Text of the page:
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bobby allison in car with muddy helmet Jerry Wachter/Sports Illustrated via Getty Images
Jerry Wachter/Sports Illustrated via Getty Images

In NASCAR, every decade is defined by its legends, and the 1980s were no exception.

While you had icons from previous decades who were still kicking ass and taking names, like Richard Petty and Bobby Allison, new legends like Dale Earnhardt emerged to usher NASCAR into the new era.

Here’s our definitive ranking of the eight best NASCAR drivers of the 1980s.

The 8 Best NASCAR Drivers of the 1980s

8. Tim Richmond

tim richmond
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Tim Richmond was a true fish out of water when he arrived in NASCAR. The 1980 Indianapolis 500 Rookie of the Year ran only five races in 1980 and a near-full time schedule in 1981 for numerous teams before sweeping both Riverside races in 1982.

The Ashland, Ohio native had a few other wins driving for Blue Max Racing before leaving for Rick Hendrick’s team in 1986. After an initial period of getting to know crew chief Harry Hyde, Richmond pulled off a string of 10 top-two finishes in a 12-week span in the middle of the season.

After falling ill with AIDS after 1986, Richmond returned in 1987 to win his first race back at Pocono and followed that up with another win at Riverside before stepping aside a few races later. Richmond succumbed to the disease in August of 1989.

7. Richard Petty

richard petty sitting on car
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Though Richard Petty never won in the last half of the 1980s, The King did win his seventh Daytona 500 in 1981 and scored 10 wins during the ’80s, even though his 199th win at Charlotte Motor Speedway did come with the aid of an oversized engine.

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However, Petty’s 200th NASCAR win was pure fairytale material. On the 4th of July, with the sitting President of the United States in attendance giving the command to start engines from Air Force One, Petty beat Cale Yarborough to the caution flag to end the race by mere inches.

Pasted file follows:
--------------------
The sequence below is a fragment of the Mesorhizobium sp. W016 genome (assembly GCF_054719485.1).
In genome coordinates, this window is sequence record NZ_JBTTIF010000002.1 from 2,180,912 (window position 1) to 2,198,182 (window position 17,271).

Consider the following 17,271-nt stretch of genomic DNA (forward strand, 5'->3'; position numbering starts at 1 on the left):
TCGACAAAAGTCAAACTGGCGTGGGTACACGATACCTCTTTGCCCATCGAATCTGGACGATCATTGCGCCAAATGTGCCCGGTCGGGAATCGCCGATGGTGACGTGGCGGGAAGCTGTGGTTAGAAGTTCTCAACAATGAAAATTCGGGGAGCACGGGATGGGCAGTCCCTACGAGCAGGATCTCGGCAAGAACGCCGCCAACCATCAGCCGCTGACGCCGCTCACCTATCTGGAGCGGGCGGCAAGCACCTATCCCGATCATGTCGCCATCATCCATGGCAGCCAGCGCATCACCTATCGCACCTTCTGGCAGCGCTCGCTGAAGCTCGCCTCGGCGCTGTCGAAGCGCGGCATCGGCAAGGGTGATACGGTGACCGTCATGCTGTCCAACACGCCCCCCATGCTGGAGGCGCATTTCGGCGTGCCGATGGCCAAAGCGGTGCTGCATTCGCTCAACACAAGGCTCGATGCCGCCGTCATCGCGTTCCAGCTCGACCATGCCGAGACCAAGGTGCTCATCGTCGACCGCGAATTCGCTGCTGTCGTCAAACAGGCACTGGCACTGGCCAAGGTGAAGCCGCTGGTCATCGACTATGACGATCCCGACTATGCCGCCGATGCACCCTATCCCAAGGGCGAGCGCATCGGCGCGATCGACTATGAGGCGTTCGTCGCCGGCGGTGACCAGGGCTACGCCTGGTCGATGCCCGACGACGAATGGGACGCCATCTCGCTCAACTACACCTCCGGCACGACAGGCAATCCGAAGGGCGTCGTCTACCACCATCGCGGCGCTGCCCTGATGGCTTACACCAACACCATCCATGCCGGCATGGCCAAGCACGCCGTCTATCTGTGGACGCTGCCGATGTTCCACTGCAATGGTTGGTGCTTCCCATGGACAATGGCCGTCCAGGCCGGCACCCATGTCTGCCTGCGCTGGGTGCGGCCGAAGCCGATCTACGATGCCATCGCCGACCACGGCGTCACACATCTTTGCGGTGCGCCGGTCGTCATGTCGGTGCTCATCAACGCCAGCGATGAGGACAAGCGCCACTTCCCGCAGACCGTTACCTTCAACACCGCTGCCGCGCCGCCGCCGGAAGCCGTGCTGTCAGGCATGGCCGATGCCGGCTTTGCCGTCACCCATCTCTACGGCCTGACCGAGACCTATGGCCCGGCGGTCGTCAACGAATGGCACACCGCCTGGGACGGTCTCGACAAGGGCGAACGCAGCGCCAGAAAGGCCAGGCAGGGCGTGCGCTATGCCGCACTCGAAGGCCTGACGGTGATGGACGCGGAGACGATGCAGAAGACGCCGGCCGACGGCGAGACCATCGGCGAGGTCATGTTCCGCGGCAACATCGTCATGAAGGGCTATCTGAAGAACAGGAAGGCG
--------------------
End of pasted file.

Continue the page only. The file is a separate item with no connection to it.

Hollywood wouldn’t have believed that story, but it happened.

6. Terry Labonte

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Corpus Christi’s own Terry Labonte earns a place on this list thanks to his 1984 Cup championship, but also because of his diversity of wins. Labonte won in a Chevrolet and an Oldsmobile for Hagan Racing and a Ford for Junior Johnson.

Labonte was a consistent contender for a good finish with 105 top-five finishes despite having only 10 wins. Labonte only finished outside the top-10 once in points in the decade in 1986.

5. Bobby Allison

bobby allison with trophy at 1988 daytona 500
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The 1983 Cup champion, Bobby Allison also won the Daytona 500 in 1982 and 1988, the former coming after two runner-up finishes in The Great American Race and the latter finishing in front of son Davey.

Allison won 28 times in the 1980s, fourth on the all-decade list. After finishing second to Darrell Waltrip in the 1981 and 1982 standings, Allison’s championship the following year resulted from a season with only two DNFs and two other finishes outside the top 10.